This is part 4 in “Mentor Me” questions about Social and Emotional Learning (SEL). There are five components of SEL: self-awareness, responsible decision-making, relationship skills, social awareness, and self-management. Classrooms where teachers both overtly and organically teach these crucial skills give students the tools they need to be successful.
When I get anxious, I write things down. I make lists. I make lists to go with those lists. I make calendars on paper, electronically, and for home and school. I send my husband those calendars. Organization is the key to my self-management, both in the “get things done” way, but also emotionally, as I juggle the same types of lives many of you do. If I feel overwhelmed, it helps me keep all the balls in the air.
I don’t know when this habit was formed exactly, but I remember folding a piece of paper into quarters to plan out my week as early as middle school, which makes sense given the added responsibilities and activities that come with that territory. Simply writing down what I need to do releases endorphins that have gotten me through the rough patches. It’s my means of self-comfort when others can’t possibly understand what I am feeling because, well, they aren’t me.
Many schools use a planner simply as a matter of fact. How many times have you written the assignment on the board, given the kiddos time to copy it, only to receive emails from parents who want to know what the homework is because there’s nothing written in the planner? Despite my initial hesitation, I now teach students to set Google Calendar Alerts and reminders on their phones. When something is really important, I advise them to take a picture and message it to their parents. I know the cell phone issue is a double-edged sword, but if they have this powerful tool in their pocket, I might as well teach them how to use it the way adults do instead of abuse it.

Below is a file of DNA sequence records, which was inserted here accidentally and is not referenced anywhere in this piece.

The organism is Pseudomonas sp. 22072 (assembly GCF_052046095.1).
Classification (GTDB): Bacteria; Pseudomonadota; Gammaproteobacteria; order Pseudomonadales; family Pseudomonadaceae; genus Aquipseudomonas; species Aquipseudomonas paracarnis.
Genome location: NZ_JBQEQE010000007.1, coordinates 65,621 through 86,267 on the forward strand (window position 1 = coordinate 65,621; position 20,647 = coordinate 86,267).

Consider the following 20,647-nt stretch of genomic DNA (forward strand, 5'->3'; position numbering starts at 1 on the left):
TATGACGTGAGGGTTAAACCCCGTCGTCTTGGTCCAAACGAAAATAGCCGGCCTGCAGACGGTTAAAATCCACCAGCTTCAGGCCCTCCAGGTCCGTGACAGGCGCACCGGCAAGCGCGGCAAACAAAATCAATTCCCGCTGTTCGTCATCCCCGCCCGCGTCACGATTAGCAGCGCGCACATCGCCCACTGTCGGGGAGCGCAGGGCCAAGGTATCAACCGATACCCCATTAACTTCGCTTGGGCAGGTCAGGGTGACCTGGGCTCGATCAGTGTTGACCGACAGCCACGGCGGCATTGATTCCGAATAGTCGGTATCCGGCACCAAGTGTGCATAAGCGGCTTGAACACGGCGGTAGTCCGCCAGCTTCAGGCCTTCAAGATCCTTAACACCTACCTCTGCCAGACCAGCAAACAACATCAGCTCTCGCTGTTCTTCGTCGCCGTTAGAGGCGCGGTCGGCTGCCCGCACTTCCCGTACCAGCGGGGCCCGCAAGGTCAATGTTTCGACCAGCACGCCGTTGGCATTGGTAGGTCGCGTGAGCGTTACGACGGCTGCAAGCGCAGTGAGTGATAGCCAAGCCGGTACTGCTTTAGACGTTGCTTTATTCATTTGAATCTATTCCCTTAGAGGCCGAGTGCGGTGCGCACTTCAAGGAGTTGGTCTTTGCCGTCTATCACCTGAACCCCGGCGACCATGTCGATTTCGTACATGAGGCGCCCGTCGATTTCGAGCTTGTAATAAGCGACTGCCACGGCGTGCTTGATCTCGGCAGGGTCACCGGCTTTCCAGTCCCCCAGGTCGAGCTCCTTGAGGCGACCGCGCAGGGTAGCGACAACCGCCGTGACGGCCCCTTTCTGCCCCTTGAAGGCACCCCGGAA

It is so important for educators to acknowledge and honor the specific emotional situations that our students are facing, ranging from test anxiety to peer pressure or all the way to trauma. My solutions are not right for everyone, and until recently, it had never occurred to me that I might actually make matters worse. It was a turning point in my thinking as I realized that my solutions can be someone else’s stressor. Imagine how often that translates into issues in the classroom! It occurred to me that I had scheduled, listed, and calendared my students into anxiety on more than one occasion. As teachers, we must realize that our role is to facilitate the social and emotional growth of our students through added responsibility and complicated new peer interactions.
So many of the organizational tools we provide students or demand of them are meant to help students “keep all the balls in the air.” We can’t stand in for them and do the juggling that is required of them, but rather, we need to teach them how to do it themselves. Don’t get me wrong, I love an organized binder as much as the next middle school teacher, but I’ve also watched some people cling to the organization as if it were the learning itself. In the same way, if we are requiring excessively specific management tools, aren’t we contributing to the problem of students who can’t figure out how to do things themselves—a sort of learned helplessness that grows from our good intentions? We might think we are doing the best thing for students, but if we don’t seek their input and tend to their social and emotional needs, we might actually be contributing to our students’ future struggles.